Yesterday I went to the dentist for my six month cleaning slash check-up. It was fine; pretty much the normal routine. Sadly, my long-time favorite hygienist has retired, but hopefully she has moved on to better and fun non-work related adventures.
Hopefully I am not jinxing myself to say this, but I have never had a cavity. This is surprising (to me) due to the fact that I not only do NOT floss on a regular basis, but that I also regularly consume sugar, coffee and soda. I also sported a full set of braces in my teens, which cannot have had a positive effect on my overall dental hygiene.
So my dentist visits typically consist of some form of X-Ray or photograph, a thorough picking over with those little metal devices that they have, polishing, flossing and then a quick visit with my dentist to admonish me to floss regularly, not scrub too hard when I brush and to try and use my mouth guard at night (I am a grinder).
This time around, I had to submit to a photograph of my face for their records. Not probably my ideal look, but apparently they like to have record of what we look like when we are not there. As if my bite wing pictures were not reminder enough.
Here is another fun fact for you: I have a small mouth. 'Tis true; just ask my orthodontist. My upper retainer could be offered for proof or comparison if I had not lost it on Christmas break of my freshman year of college. Thankfully, my lower retainer is semi-permanently bonded behind my lower teeth, so it is impervious to my absent-mindedness.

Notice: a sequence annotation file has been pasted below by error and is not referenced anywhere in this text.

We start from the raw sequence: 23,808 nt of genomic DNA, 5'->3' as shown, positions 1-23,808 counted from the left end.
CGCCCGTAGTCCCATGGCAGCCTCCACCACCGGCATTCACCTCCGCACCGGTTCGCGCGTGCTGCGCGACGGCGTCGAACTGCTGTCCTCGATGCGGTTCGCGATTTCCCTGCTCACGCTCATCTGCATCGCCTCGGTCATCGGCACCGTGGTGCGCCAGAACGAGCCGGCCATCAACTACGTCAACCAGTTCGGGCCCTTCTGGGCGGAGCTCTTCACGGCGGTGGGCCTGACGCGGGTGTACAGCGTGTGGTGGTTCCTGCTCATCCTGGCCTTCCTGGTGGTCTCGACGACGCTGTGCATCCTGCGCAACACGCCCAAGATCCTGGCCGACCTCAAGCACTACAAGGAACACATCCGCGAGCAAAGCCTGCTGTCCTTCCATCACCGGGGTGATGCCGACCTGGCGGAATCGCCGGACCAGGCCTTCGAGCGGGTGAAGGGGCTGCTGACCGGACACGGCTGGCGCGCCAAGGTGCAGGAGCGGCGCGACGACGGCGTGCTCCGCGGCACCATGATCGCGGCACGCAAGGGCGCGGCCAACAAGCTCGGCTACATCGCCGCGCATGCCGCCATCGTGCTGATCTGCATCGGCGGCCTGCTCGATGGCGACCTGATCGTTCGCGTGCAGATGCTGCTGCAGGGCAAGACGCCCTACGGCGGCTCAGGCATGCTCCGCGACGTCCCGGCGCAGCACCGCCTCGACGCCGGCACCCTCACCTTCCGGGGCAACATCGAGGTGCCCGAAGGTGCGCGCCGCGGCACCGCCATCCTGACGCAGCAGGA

I am proud to say that I do not fear the dentist. This means a lot, especially from me as I am quite definitely NOT as calm about visits to the doctor for any reason.
As a child, I was the patient of a very proactive children's dentist. My teeth were "slow," you see. As in, they did not fall out as quickly as common experience would dictate. For this reason, my first "lost" tooth came courtesy of a forced tooth extraction in October of first grade. And it was not just one tooth; it was both of my lower front teeth.
Over the course of the next five years, I had many more forced extractions. In the end, a grand total of half of my baby teeth were pulled. The other half came out naturally. Once I had my wisdom teeth extracted at age 21, the balance toppled to the unnatural side.
I share this information as a lead in to a very strange and unusual discovery that I made at age 12. You see, in most of my tooth extraction procedures, my dentists instructed me to close my eyes. I was not sedated, but I follow orders very well. I was told that I would then feel a "slight pinch" in my gums, but not to be alarmed.
For years, I accepted this pinch without questioning the source. As you may be able to guess, this feeling was the injection of Novocaine into my gums to numb the area around my tooth to allow for relatively painless removal.
When I reached the mature age of 12, my dentist must have decided to remove the blinders. I was not warned and I did not close my eyes. When he approached me with what appeared to be the longest needle known to man, I balked. To my surprise, it turns out that this was the same instrument that they had been using all along. Can you believe it?
Here is a fun fact about me: I HATE NEEDLES. I hate them and fear them. They are never the harbingers of anything good to my life and I find them to be sneaky. I cannot trust them. Had I known all along that I was being routinely attacked by them in the dentist's chair, I would likely have required restraint. Just ask my mother how blood drawing episodes in the medical lab used to go for her. Drama.
So there you have it, my dental history. Aren't you glad you kept reading? Perhaps tomorrow I can talk about more lame medical history.